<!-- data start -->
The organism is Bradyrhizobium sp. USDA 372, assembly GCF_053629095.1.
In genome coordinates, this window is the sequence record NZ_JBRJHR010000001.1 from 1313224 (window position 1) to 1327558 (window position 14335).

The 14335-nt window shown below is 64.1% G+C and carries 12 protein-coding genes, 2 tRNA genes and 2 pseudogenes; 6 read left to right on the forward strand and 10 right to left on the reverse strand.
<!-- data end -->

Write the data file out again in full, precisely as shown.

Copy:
The organism is Bradyrhizobium sp. USDA 372, assembly GCF_053629095.1.
In genome coordinates, this window is the sequence record NZ_JBRJHR010000001.1 from 1313224 (window position 1) to 1327558 (window position 14335).

The 14335-nt window shown below is 64.1% G+C and carries 12 protein-coding genes, 2 tRNA genes and 2 pseudogenes; 6 read left to right on the forward strand and 10 right to left on the reverse strand.